The 1848 Treaty of Guadalupe Hidalgo, forced onto the remnant Mexican government, ended the war and enforced the Mexican Cession of the northern territories of Alta California and Santa Fe de Nuevo México to the United States. The U.S. agreed to pay $15 million compensation for the physical damage of the war and assumed $3.25 million of debt already owed earlier by the Mexican government to U.S. citizens. Mexico acknowledged the loss of what became the State of Texas and accepted the Rio Grande as its northern border with the United States.

The victory and territorial expansion Polk envisioned inspired great patriotism in the United States, but the war and treaty drew some criticism in the U.S. for their casualties, monetary cost, and heavy-handedness, particularly early on. The question of how to treat the new acquisitions also intensified the debate over slavery. Mexico's worsened domestic turmoil and losses of life, territory and national prestige left it in what prominent Mexicans called a "state of degradation and ruin".

Nueces Strip

The Nueces Strip or Wild Horse Desert is the area of south Texas between the Nueces River and the Rio Grande.According to the narrative of Mexican missionary Juan Agustín Morfi, there were so many wild horses swarming in the Nueces Strip in 1777 "that their trails make the country, utterly uninhabited by people, look as if it were the most populated in the world".In the 1830s, the Republic of Texas claimed the Rio Grande as its southern border; Mexico claimed the Nueces River (150 mi or 240 km north of the Rio Grande). The area between the two rivers became known as the Nueces Strip. Both countries invaded it, but neither controlled it nor settled it.

It was the scene of the first fighting in the Mexican–American War in 1846. In the Treaty of Guadalupe Hidalgo, signed in 1848, Mexico ceded the Nueces Strip to the U.S.

Ever since 1848 the border area has had a reputation for lawlessness and smuggling, and was a main zone of activity of the Texas Rangers.

Santa Fe de Nuevo México

Santa Fe de Nuevo México (English: Santa Fe [Holy Faith] of New Mexico; shortened as Nuevo México or Nuevo Méjico, and translated as New Mexico in English) was a province of the Viceroyalty of New Spain, and later a territory of independent Mexico. The first capital was San Juan de los Caballeros from 1598 until 1610, and from 1610 onward the capital was La Villa Real de la Santa Fe de San Francisco de Asís. The naming, capital, the Palace of the Governors, and rule of law were retained as the New Mexico Territory, and the subsequent U.S. State of New Mexico, became a part of the United States. The New Mexican citizenry, primarily consisting of Hispano, Pueblo, Navajo, Apache, and Comanche peoples, became citizens of the United States as a result of the Treaty of Guadalupe Hidalgo.

Nuevo México is often incorrectly believed to have taken its name from the nation of Mexico. However, it was named by Spanish explorers who believed the area contained wealthy Amerindian cultures similar to those of the Aztec Empire (centered in the Valley of Mexico), and called the land the "Santa Fe de Nuevo México".

Territorial evolution of Colorado

The following chronology traces the territorial evolution of the U.S. State of Colorado.

Territorial evolution of Nevada

The following outline traces the territorial evolution of the U.S. State of Nevada.

United States Court of Private Land Claims

The United States Court of Private Land Claims (1891–1904), was a United States court created to decide land claims guaranteed by the Treaty of Guadalupe Hidalgo, in the territories of New Mexico, Arizona, and Utah, and in the states of Nevada, Colorado, and Wyoming.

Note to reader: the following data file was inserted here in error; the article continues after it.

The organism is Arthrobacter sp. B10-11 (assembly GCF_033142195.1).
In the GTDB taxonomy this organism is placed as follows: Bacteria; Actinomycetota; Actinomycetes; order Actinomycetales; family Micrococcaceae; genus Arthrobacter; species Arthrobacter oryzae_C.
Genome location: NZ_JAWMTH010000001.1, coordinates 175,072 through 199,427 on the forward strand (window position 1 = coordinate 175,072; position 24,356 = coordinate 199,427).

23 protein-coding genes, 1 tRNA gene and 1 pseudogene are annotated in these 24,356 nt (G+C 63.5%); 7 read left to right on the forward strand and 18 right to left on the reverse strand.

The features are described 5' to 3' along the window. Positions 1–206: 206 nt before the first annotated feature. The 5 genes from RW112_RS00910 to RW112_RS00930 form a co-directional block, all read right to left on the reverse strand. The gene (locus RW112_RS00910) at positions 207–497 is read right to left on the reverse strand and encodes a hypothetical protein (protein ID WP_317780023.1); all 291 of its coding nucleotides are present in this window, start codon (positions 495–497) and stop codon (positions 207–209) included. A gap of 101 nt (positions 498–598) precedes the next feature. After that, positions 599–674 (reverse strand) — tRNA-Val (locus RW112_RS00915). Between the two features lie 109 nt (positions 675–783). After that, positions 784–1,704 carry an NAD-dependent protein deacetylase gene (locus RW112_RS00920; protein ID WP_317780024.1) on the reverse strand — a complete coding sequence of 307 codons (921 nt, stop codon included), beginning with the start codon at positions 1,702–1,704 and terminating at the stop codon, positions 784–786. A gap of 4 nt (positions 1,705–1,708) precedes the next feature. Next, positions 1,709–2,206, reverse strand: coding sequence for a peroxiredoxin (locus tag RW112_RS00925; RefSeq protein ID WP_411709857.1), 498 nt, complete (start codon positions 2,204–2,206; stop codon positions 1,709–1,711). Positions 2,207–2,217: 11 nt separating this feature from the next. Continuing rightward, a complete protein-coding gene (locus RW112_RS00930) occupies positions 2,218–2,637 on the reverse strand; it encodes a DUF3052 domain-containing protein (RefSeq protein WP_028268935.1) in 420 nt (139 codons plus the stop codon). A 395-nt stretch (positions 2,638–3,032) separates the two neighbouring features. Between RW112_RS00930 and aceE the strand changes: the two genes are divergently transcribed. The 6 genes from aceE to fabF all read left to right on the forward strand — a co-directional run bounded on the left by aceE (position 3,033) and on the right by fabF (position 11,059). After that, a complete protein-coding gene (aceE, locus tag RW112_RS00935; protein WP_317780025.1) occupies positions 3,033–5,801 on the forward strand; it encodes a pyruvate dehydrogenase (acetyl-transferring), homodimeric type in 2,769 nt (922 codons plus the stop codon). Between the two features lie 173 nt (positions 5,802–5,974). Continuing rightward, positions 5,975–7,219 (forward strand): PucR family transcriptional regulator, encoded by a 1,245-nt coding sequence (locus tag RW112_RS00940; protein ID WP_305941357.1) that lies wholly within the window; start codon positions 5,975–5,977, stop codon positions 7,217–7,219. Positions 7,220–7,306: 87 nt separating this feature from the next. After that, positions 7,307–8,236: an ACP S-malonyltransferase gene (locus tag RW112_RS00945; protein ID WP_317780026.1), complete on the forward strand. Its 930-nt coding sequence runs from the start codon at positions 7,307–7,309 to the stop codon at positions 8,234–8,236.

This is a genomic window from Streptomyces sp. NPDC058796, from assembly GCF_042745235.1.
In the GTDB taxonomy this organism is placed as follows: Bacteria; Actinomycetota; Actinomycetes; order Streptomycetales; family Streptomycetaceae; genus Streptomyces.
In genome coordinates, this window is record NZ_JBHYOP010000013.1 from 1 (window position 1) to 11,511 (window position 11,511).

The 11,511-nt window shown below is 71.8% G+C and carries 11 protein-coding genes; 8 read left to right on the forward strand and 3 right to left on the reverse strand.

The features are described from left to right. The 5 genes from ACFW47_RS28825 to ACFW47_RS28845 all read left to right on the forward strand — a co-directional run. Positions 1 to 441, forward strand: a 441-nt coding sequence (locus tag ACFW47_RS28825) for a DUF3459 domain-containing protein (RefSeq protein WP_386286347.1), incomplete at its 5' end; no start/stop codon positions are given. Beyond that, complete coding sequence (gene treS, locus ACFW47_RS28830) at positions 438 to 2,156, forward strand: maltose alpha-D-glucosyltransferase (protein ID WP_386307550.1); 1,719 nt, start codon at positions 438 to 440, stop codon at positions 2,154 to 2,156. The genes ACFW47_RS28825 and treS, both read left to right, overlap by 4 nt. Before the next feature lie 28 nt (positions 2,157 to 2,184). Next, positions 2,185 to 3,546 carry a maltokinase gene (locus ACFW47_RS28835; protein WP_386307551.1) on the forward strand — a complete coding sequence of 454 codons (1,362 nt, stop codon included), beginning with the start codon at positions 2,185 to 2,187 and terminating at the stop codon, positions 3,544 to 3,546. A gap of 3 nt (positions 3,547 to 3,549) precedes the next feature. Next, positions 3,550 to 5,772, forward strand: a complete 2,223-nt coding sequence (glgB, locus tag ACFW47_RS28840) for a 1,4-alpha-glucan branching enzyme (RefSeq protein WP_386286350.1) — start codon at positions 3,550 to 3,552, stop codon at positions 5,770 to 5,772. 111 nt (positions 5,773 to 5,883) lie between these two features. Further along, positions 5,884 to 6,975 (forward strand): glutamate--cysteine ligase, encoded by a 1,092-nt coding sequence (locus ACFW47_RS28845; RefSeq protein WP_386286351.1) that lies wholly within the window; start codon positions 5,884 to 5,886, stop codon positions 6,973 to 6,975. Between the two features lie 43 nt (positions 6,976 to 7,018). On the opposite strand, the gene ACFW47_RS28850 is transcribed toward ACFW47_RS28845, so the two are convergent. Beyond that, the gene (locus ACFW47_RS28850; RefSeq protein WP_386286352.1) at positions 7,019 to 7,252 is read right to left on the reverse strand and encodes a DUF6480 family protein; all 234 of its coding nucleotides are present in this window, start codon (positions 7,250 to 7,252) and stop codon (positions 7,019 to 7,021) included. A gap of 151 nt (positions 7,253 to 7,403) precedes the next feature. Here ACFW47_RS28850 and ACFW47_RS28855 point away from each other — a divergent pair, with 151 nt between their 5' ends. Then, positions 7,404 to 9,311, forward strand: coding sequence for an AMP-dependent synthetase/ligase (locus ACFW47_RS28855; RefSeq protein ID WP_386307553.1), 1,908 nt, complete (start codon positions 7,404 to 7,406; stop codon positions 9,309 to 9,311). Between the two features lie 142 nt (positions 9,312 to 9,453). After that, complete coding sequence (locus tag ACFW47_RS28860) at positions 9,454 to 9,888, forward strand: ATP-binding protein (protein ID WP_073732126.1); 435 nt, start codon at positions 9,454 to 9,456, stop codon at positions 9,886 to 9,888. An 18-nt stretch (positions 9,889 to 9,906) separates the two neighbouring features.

United States v. Santa Fe Pacific Railroad Co.

United States v. Santa Fe Pacific Railroad Co., 314 U.S. 339 (1941), is a United States Supreme Court case in which the Court held that the power of Congress to extinguish aboriginal title is plenary and nonjusticiable but that Congress was presumed not to do so absent a clear intention. It is the leading precedent on the extinguishment of aboriginal title in the United States.

The suit was brought by the federal government, on behalf of the Hualapai against the Santa Fe Pacific Railroad. The Court held that the Hualapai's aboriginal title was not extinguished by (1) its lack of federal recognition or acknowledgment by treaty, statute, for formal government action; (2) the 1848 Treaty of Guadalupe Hidalgo (3) an 1854 federal statute creating the office of Surveyor General of New Mexico; (4) and 1865 statute creating the Colorado River Indian Reservation; (5) the 1866 federal land grant to the railroad; (6) an 1870 federal statute creating the office of Surveyor General of Arizona; or (7) the 1874 forcible removal of the Hualapai to the Colorado River Indian Reservation.

However, the Court held that the 1881 creation of a reservation by executive order at the request of the Hualapai extinguished the tribe's aboriginal title outside of that reservation. The case distinguished aboriginal title in California from aboriginal title in the rest of the Mexican Cession and is frequently cited for its in-depth discussion of the test for the extinguishment of aboriginal title.

Villa de Guadalupe, Mexico City

Colonia Villa de Guadalupe (also known as La Villa de Guadalupe Hidalgo) is a former separate town, now a neighborhood in northern Mexico City which in 1531 was the site of the apparition of Our Lady of Guadalupe, the most renowned Marian apparition in the Americas. She can be venerated in the Our Lady of Guadalupe Shrine, located in the villa (town).

The word Guadalupe comes from Spain, where it was originally the name of a river.

La Villa de Guadalupe is located in Mexico City (formerly called the Mexican Federal District) within the borough of Gustavo A. Madero. The town was founded in 1563 and chartered as the city of "Villa de Guadalupe Hidalgo" in 1828. The city was named after Miguel Hidalgo y Costilla, the initiator of the Mexican War of Independence.

The Treaty of Guadalupe Hidalgo which ended the Mexican–American War was signed here in 1848.